“God was in Christ Jesus reconciling the world unto Himself, not imputing their sins unto them. [And] He has given unto us [humanity] a ministry of reconciliation.”
Civilian and military dictatorships have been a bane, culminating not only of the lack of development of the West Africa sub-region, but also the insurgence in contemporary times of jihadists and other forms of political extremism that is ravaging the sub-region.
In that regard, neither our English or Francophone nations have been exempt from the lingering political instability, suspicion and the ‘hate’ politics that have afflicted nearly all of the sub-region except, perhaps, Benin and Senegal.
From Nigeria and her power-hungry, grab-grab Generals that saw the military eating each other up in the mid-60s into the mid-80s before General Olusegun Obasanjo stabilised the heterogeneous society, Nigeria didn’t appear to have an abiding policy to handle conflict without military force. And that was manifest in lingering conflicts that have had, till date, herders and farmers fighting over land, with communities in oil-rich states breeding militants and nomadic groups, and adding to the political tension.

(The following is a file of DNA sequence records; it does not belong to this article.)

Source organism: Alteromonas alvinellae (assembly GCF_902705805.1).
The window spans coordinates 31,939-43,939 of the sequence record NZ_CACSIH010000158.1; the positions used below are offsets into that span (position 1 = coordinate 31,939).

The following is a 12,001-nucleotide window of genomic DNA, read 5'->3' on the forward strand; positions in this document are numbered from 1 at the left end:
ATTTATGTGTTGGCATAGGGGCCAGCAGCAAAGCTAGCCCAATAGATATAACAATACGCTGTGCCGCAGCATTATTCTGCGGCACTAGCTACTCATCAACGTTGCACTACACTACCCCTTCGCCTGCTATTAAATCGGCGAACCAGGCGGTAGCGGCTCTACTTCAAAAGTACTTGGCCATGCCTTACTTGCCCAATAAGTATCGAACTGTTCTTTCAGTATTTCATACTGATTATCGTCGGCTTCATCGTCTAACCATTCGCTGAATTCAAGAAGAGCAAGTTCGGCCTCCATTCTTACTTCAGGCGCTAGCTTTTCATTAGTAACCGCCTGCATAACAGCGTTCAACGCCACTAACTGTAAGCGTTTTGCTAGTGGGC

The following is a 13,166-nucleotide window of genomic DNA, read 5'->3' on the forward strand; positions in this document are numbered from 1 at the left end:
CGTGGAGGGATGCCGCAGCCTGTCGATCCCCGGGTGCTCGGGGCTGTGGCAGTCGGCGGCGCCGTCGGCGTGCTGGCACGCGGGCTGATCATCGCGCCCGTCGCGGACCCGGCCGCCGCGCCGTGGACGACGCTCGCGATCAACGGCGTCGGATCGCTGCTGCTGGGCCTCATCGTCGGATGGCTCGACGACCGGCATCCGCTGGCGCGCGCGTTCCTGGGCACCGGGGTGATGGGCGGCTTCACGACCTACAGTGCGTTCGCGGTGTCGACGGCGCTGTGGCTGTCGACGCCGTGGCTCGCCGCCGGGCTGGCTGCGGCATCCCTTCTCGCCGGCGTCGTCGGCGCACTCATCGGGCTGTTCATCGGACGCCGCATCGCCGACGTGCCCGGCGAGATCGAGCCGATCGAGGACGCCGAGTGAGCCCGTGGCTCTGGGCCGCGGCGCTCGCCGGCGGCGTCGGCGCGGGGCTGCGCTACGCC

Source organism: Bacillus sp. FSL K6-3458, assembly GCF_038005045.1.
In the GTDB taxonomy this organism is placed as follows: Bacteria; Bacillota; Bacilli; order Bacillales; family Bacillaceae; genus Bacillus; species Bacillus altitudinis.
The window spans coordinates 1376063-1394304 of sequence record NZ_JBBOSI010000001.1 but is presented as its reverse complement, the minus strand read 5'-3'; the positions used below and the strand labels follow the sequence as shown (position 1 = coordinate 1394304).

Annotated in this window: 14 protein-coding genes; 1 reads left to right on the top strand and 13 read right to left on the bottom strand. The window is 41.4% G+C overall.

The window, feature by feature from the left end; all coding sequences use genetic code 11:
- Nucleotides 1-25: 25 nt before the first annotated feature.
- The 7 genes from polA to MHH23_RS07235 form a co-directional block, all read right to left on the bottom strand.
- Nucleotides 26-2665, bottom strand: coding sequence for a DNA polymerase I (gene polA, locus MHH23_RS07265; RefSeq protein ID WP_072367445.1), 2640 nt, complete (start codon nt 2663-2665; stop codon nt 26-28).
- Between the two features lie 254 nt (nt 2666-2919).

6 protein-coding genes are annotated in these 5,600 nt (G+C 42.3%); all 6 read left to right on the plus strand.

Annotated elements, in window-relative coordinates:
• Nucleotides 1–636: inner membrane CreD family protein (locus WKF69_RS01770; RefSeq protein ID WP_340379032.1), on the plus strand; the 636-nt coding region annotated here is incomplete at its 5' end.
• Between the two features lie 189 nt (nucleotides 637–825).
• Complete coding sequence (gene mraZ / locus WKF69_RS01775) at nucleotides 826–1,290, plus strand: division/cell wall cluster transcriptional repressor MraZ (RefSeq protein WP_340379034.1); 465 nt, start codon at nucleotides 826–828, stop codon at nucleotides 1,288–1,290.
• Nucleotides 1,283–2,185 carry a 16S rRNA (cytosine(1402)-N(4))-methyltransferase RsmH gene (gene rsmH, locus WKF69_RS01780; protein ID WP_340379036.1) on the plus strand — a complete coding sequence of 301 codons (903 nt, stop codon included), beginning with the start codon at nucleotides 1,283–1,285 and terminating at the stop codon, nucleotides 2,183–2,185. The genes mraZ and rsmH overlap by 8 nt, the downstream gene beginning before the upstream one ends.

Unfortunately, Nigeria, with all its resources and Generals, has been unable to contain the situation in which even Governors and their top aides have been victims. It appears that while political power may have been in the hands of the politicians, a chunk of illegal power still floats in the space, with the politician clearly unable to stamp constitutional authority.
Of course, traditional and religious chiefs in Nigeria have a fair amount of traditional authority allowed them in their jurisdictions, except that they have minimum control of gangs that come in and strike and go, without local armies being able to fight back.
How tricky the Nigeria situation still is can be found in the controversy of a staggering 400 prisoners having managed to break jail in Abuja, with fears that they might cross borders through Benin and Togo, probably to peaceable and hospitable Ghana. But that is where, without our national security apparatus having caught one of them, would assure us that they are in a confident command of the situation.